Photovoltaic companies and contractors who started installing solar panels in Hungary are facing major problems.
The projects were advertised as 100% subsidised, but in many cases it turned out that they required co-financing, with the financially weaker contractors who gave money before receiving the subsidies now facing severe liquidity issues.
As Adam Hazi, Wagner Solar’s Director of Strategy and Development, explains, the auction, which started in 2021, has not yet been finalised.
“This is very unfortunate for all members of the industry, as many have pre-financed projects and in many cases the bidders themselves have failed to complete them,” he says.
“Sooner or later they will be held accountable. And they have two years from the subsidy to refund their investors.”
The problem is partly down to the cumbersome and bureaucratic 2021 tender. Since then, the Hungarian currency has fluctuated, derailing project budgets.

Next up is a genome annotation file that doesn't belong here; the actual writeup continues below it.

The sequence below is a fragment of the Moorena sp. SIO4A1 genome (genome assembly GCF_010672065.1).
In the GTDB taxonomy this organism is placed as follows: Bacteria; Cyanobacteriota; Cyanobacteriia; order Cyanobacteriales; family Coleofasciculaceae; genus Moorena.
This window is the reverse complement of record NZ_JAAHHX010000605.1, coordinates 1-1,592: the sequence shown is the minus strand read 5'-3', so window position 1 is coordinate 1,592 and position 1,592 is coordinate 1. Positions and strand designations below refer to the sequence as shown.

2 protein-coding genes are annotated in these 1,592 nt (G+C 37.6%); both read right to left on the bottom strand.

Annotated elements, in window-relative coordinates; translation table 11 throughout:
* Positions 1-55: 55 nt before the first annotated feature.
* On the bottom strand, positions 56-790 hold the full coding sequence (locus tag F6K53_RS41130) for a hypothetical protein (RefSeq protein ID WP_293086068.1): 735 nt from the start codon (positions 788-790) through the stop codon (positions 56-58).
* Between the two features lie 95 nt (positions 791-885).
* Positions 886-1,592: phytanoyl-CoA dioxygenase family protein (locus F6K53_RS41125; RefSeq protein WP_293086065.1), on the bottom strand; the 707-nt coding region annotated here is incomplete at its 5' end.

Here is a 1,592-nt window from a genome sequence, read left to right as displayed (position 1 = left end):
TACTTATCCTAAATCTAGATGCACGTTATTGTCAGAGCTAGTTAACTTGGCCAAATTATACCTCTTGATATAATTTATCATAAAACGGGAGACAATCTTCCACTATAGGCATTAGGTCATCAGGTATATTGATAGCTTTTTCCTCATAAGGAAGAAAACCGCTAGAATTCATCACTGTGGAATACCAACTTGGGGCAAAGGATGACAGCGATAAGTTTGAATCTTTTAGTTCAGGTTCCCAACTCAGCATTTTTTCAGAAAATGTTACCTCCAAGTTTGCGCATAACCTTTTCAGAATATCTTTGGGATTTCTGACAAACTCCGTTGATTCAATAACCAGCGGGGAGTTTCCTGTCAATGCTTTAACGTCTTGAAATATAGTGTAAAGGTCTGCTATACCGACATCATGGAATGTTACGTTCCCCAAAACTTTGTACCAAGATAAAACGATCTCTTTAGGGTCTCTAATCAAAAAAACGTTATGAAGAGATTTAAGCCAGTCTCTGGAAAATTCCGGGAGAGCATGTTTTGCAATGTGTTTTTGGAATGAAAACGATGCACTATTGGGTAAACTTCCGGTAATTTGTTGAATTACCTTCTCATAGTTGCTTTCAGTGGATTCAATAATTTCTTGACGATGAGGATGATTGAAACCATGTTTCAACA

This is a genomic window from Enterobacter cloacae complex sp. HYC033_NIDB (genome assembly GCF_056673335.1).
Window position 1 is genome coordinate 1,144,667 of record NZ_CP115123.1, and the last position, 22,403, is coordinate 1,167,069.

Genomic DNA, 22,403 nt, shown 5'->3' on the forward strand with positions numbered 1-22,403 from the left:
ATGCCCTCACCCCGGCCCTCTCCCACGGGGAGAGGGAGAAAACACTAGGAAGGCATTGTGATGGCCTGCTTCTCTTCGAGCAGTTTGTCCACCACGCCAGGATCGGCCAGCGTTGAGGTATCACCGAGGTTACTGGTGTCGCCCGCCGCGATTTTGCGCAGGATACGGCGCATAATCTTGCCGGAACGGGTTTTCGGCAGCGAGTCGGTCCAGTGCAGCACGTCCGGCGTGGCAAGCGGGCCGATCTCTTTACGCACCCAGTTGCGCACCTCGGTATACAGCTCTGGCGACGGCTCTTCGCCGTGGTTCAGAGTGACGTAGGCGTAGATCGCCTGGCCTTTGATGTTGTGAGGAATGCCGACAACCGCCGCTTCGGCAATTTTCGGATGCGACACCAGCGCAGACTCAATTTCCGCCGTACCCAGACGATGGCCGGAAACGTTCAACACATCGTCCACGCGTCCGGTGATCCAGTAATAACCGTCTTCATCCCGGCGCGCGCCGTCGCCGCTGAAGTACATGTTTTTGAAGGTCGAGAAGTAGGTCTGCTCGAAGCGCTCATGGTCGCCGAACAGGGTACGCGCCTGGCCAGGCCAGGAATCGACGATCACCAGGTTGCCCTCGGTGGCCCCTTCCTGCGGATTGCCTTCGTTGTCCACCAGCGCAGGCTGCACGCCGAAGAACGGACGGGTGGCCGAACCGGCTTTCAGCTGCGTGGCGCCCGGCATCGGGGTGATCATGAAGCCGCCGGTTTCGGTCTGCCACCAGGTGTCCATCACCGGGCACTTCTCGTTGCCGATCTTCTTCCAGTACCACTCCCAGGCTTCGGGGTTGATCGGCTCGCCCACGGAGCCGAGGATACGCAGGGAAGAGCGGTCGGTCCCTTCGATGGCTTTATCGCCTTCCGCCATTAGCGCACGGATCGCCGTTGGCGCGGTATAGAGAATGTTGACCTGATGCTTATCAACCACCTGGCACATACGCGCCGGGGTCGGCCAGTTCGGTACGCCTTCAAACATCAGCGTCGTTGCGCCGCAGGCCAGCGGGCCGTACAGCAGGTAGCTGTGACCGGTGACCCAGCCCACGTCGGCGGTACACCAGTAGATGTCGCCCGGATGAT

But that was not the only problem, as the Hungarian state can contribute to the funding – if it wants to.
“We can see from the 2023 fiscal data that the Hungarian economy is on a much more difficult path than originally forecast and the government is looking for ways to curb spending,” says energy analyst Atila Weinhart.
In the last two years, the PV market has changed. The “goldmine” of 100% subsidies from European funds has been followed by stagnation. This has brought difficulties and costs for Hungary’s energy grid, with contractor prices soaring and the industry plunging into uncertainty.
“I am not sure if it is a good solution to continue regulating this market through tenders. It would be good if it was done absolutely on a market basis, because in other Western European countries these schemes have a perfectly viable payback period,” says Adam Hazi.
But in Hungary, partly because of the market-distorting effects of artificially low energy prices for households, consumers see things differently.
Contractors are cautious since they have not collected their revenues from the last completed projects. But while the market was frozen not too long ago, the new auction for photovoltaic panels is registering 20,000 entries.